You will on occasion hear someone boast that their parents have no problem with something (and in reality they are more technically savvy than their loudmouth child who thinks they know more than you) though it comes down to this: designers. You see Balmar jumping up and down on stage screaming "developers!" but developers don't understand people, they understand code and most developers are not designers. I was unable to change the DPI on a computer infected with Windows 7 for a neighbor because Microsoft is so far off course from any concept of good design that if they find anything not yet broken they jump to break it (e.g. the Windows 8 hostility towards the start menu). Not sure if you thought I was blaming open source in any way as it seems implied for your reply, I was not; only inferring that open source is capable of gathering more resources than Opera can (even though Mozilla has a stranglehold and has been actively destroying Firefox for years now).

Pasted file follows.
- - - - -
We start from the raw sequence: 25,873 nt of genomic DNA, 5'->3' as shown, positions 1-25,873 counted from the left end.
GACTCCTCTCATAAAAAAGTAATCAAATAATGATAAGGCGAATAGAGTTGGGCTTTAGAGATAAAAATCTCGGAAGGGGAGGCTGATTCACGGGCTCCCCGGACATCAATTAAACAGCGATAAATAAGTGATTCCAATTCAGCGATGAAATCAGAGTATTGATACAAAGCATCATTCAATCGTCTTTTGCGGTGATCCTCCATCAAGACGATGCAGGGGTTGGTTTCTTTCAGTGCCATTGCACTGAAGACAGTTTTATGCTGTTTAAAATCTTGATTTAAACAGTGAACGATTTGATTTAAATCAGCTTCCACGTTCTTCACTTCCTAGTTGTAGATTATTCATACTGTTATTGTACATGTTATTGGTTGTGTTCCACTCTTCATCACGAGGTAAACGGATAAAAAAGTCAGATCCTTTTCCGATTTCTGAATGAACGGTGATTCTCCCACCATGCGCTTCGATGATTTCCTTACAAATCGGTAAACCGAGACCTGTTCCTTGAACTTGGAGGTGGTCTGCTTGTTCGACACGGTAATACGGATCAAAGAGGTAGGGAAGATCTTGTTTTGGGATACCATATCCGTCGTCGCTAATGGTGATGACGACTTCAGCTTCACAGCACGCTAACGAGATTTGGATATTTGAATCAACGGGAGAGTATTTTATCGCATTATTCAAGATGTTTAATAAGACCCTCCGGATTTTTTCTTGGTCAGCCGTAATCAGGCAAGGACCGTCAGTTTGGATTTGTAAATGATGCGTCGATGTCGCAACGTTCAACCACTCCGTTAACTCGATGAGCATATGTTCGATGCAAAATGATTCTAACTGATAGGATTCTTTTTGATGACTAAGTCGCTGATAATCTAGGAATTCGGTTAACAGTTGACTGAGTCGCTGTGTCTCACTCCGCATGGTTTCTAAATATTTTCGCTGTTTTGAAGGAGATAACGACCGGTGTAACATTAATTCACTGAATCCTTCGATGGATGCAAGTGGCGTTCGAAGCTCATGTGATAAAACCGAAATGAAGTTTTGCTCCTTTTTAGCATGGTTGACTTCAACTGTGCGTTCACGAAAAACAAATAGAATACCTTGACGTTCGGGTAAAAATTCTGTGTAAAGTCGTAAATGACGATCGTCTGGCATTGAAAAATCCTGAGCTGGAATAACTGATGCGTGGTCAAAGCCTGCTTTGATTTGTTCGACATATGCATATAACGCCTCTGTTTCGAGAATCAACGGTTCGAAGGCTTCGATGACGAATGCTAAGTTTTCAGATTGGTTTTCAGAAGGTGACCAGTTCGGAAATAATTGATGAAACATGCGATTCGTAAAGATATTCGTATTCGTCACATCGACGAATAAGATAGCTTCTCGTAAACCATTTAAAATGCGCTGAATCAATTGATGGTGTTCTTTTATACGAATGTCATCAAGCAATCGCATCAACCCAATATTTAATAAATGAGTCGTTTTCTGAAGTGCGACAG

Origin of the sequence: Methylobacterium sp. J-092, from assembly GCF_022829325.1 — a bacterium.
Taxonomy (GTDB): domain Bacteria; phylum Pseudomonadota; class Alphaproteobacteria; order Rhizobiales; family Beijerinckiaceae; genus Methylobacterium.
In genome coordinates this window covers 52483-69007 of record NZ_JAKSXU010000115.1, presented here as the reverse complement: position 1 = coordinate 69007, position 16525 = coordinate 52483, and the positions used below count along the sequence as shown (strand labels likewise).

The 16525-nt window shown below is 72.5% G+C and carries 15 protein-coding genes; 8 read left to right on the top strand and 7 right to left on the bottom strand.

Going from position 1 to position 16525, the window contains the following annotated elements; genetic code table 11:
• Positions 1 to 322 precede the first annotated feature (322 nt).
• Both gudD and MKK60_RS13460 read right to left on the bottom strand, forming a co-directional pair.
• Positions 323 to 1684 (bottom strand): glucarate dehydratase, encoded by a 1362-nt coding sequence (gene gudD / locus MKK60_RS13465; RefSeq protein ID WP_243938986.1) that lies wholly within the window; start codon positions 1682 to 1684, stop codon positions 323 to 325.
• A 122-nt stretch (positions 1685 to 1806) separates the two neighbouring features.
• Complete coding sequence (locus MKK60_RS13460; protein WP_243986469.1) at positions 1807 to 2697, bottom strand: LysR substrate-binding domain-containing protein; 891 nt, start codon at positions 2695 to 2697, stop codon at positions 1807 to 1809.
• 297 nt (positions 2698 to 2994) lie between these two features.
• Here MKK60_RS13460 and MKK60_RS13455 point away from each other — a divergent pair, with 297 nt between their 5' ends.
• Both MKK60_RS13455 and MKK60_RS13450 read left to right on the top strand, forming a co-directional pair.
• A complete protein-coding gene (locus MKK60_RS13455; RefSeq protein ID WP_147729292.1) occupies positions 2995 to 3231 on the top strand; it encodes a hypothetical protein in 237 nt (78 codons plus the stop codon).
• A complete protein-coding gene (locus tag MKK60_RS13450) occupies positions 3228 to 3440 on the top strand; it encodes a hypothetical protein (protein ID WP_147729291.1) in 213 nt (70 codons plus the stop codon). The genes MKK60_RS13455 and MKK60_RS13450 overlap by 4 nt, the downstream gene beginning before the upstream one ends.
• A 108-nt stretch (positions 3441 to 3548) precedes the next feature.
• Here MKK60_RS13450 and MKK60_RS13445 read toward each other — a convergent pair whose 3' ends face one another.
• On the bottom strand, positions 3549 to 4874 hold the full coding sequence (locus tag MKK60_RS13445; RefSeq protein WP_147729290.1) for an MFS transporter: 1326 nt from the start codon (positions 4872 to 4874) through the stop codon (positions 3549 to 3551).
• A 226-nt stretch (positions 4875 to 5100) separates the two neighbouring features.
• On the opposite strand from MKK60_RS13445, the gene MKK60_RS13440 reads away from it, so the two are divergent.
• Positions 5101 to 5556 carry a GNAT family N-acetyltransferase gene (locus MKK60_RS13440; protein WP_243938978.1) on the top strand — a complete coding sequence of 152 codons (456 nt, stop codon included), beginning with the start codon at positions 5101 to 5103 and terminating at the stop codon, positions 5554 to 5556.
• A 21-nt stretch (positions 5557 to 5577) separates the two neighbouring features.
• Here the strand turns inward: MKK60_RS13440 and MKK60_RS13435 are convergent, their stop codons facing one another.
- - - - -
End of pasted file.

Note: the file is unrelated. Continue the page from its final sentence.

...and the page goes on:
| 7:53 pm on Jun 19, 2012 (gmt 0)|
I use all of them on a regular basis and this is what I find
FASTEST browsers at rendering stuff
The best is still Firefox, followed by Opera and then Chrome. Chrome gets a bad rating because there's too many privacy issues.
| 10:58 pm on Jun 21, 2012 (gmt 0)|
Opera's certainly worth taking out for a spin, and it's very fast. But it seems a loner insofar as some of its CSS interpretations are concerned, and Opera Mini has a few notable rendering bugs, yet unfixed. Not a great "package", for me.